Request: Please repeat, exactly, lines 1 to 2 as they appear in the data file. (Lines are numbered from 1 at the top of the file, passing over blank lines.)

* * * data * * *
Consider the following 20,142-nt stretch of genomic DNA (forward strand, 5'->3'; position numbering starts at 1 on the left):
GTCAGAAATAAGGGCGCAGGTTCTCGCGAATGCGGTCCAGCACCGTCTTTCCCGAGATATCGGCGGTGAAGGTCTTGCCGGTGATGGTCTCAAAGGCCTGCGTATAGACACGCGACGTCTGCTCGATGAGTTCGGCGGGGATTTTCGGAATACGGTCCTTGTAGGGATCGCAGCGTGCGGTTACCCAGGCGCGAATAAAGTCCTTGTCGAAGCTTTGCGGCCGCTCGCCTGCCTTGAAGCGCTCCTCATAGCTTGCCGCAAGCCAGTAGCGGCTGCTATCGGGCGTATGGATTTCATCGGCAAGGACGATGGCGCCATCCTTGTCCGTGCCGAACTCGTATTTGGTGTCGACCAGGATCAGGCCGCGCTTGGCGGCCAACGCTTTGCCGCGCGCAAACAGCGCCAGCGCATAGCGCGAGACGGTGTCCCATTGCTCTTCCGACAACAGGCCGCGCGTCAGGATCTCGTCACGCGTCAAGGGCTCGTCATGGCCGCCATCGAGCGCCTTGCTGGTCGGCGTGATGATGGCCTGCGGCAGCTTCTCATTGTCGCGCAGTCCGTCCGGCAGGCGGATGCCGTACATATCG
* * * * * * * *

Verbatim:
Consider the following 20,142-nt stretch of genomic DNA (forward strand, 5'->3'; position numbering starts at 1 on the left):
GTCAGAAATAAGGGCGCAGGTTCTCGCGAATGCGGTCCAGCACCGTCTTTCCCGAGATATCGGCGGTGAAGGTCTTGCCGGTGATGGTCTCAAAGGCCTGCGTATAGACACGCGACGTCTGCTCGATGAGTTCGGCGGGGATTTTCGGAATACGGTCCTTGTAGGGATCGCAGCGTGCGGTTACCCAGGCGCGAATAAAGTCCTTGTCGAAGCTTTGCGGCCGCTCGCCTGCCTTGAAGCGCTCCTCATAGCTTGCCGCAAGCCAGTAGCGGCTGCTATCGGGCGTATGGATTTCATCGGCAAGGACGATGGCGCCATCCTTGTCCGTGCCGAACTCGTATTTGGTGTCGACCAGGATCAGGCCGCGCTTGGCGGCCAACGCTTTGCCGCGCGCAAACAGCGCCAGCGCATAGCGCGAGACGGTGTCCCATTGCTCTTCCGACAACAGGCCGCGCGTCAGGATCTCGTCACGCGTCAAGGGCTCGTCATGGCCGCCATCGAGCGCCTTGCTGGTCGGCGTGATGATGGCCTGCGGCAGCTTCTCATTGTCGCGCAGTCCGTCCGGCAGGCGGATGCCGTACATATCG